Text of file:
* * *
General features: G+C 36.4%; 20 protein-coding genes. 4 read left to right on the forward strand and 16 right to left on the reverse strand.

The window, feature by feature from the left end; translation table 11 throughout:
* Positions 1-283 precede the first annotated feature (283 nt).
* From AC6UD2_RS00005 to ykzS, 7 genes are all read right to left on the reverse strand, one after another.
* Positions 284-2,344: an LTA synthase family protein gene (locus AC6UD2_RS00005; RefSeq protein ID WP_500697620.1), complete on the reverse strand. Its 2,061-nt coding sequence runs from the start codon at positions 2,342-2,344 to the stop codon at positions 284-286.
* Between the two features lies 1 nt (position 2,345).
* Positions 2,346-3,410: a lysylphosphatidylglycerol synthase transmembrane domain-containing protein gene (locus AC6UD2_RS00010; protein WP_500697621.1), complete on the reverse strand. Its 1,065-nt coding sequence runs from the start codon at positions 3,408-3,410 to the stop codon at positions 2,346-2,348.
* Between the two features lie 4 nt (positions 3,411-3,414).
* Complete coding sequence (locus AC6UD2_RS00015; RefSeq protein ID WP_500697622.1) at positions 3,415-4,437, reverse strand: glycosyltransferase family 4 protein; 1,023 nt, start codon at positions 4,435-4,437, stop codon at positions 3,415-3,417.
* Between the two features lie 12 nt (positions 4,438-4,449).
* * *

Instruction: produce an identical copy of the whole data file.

General features: G+C 36.4%; 20 protein-coding genes. 4 read left to right on the forward strand and 16 right to left on the reverse strand.

The window, feature by feature from the left end; translation table 11 throughout:
* Positions 1-283 precede the first annotated feature (283 nt).
* From AC6UD2_RS00005 to ykzS, 7 genes are all read right to left on the reverse strand, one after another.
* Positions 284-2,344: an LTA synthase family protein gene (locus AC6UD2_RS00005; RefSeq protein ID WP_500697620.1), complete on the reverse strand. Its 2,061-nt coding sequence runs from the start codon at positions 2,342-2,344 to the stop codon at positions 284-286.
* Between the two features lies 1 nt (position 2,345).
* Positions 2,346-3,410: a lysylphosphatidylglycerol synthase transmembrane domain-containing protein gene (locus AC6UD2_RS00010; protein WP_500697621.1), complete on the reverse strand. Its 1,065-nt coding sequence runs from the start codon at positions 3,408-3,410 to the stop codon at positions 2,346-2,348.
* Between the two features lie 4 nt (positions 3,411-3,414).
* Complete coding sequence (locus AC6UD2_RS00015; RefSeq protein ID WP_500697622.1) at positions 3,415-4,437, reverse strand: glycosyltransferase family 4 protein; 1,023 nt, start codon at positions 4,435-4,437, stop codon at positions 3,415-3,417.
* Between the two features lie 12 nt (positions 4,438-4,449).